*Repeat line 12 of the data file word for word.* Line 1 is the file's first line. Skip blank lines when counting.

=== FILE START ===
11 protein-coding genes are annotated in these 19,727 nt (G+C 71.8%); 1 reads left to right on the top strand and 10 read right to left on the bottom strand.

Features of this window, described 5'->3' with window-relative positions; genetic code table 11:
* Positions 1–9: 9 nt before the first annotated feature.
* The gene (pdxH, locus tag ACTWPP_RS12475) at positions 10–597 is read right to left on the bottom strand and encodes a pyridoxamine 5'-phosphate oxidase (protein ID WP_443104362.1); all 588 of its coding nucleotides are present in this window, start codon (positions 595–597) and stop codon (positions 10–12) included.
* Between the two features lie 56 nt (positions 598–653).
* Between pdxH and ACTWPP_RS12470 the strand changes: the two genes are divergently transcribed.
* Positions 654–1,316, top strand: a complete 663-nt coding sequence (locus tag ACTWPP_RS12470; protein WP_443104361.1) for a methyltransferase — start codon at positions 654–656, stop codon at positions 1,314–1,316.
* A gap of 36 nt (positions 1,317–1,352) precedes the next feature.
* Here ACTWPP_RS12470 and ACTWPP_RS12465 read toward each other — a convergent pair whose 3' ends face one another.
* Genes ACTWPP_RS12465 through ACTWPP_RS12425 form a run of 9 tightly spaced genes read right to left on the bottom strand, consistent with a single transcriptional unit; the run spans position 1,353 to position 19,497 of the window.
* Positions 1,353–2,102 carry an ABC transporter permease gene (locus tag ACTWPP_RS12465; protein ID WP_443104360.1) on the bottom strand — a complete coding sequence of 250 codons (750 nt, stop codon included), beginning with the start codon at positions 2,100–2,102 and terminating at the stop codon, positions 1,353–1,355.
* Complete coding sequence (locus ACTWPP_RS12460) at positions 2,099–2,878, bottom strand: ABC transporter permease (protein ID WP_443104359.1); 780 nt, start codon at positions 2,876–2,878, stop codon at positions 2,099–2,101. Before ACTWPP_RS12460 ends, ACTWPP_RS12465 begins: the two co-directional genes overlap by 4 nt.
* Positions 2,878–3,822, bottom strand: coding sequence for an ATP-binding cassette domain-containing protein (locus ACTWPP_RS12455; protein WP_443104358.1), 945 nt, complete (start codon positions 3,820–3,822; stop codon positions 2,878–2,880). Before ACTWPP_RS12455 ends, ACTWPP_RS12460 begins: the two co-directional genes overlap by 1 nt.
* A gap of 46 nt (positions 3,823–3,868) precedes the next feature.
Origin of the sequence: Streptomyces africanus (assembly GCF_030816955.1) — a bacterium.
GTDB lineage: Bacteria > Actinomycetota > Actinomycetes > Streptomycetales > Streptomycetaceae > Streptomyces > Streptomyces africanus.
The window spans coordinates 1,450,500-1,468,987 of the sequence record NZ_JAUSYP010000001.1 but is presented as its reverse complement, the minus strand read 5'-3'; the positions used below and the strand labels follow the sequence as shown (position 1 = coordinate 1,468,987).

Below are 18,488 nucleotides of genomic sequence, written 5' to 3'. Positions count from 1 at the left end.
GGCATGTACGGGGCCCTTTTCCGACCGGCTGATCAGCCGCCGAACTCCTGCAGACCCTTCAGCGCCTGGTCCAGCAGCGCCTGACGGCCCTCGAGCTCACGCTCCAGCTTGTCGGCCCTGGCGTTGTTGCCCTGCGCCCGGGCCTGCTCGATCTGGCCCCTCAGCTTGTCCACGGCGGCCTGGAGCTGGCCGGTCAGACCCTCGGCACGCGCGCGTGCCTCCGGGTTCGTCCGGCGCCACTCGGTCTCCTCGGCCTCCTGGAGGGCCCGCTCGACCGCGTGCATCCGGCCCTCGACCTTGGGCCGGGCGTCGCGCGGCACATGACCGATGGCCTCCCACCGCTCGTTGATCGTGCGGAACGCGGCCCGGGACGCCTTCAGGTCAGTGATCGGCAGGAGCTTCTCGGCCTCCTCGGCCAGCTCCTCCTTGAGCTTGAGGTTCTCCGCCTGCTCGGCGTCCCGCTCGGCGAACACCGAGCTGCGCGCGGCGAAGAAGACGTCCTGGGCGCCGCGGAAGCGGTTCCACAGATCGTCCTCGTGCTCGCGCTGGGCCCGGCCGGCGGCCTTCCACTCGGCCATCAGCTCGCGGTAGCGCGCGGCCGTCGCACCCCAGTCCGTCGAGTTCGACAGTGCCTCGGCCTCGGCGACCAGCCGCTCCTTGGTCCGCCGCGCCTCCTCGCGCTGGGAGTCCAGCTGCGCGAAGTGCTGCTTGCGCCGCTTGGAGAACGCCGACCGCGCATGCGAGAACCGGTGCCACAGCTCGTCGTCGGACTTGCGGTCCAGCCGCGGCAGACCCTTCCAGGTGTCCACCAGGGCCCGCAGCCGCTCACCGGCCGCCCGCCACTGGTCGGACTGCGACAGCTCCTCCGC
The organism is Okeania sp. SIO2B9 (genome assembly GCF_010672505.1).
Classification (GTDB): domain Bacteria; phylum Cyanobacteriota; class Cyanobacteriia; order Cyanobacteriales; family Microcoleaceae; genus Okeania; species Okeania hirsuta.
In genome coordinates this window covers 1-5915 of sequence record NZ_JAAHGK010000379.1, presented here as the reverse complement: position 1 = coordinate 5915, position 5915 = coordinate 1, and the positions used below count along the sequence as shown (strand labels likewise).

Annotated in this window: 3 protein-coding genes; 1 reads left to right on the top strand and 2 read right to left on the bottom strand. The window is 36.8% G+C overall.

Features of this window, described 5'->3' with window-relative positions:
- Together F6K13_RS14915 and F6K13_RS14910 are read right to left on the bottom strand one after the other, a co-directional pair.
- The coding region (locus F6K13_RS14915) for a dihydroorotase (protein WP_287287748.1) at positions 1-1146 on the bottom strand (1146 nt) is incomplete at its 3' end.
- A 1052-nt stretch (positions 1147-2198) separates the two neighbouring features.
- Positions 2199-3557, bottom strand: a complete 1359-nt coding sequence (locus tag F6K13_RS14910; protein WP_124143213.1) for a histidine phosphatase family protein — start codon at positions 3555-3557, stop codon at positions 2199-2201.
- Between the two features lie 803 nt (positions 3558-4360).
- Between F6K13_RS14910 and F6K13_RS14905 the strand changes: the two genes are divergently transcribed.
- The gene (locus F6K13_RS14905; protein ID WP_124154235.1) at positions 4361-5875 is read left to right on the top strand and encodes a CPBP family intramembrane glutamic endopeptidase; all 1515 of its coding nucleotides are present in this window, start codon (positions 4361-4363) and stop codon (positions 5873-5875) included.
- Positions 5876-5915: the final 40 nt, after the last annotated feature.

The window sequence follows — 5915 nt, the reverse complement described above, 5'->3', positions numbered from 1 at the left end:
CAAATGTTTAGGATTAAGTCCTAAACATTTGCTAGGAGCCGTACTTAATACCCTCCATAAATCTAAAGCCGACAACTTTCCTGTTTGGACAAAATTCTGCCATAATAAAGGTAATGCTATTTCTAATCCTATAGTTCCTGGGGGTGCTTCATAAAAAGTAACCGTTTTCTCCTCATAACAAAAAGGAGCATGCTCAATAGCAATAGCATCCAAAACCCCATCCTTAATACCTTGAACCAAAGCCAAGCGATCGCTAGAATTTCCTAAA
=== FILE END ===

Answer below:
* Complete coding sequence (locus ACTWPP_RS12460) at positions 2,099–2,878, bottom strand: ABC transporter permease (protein ID WP_443104359.1); 780 nt, start codon at positions 2,876–2,878, stop codon at positions 2,099–2,101. Before ACTWPP_RS12460 ends, ACTWPP_RS12465 begins: the two co-directional genes overlap by 4 nt.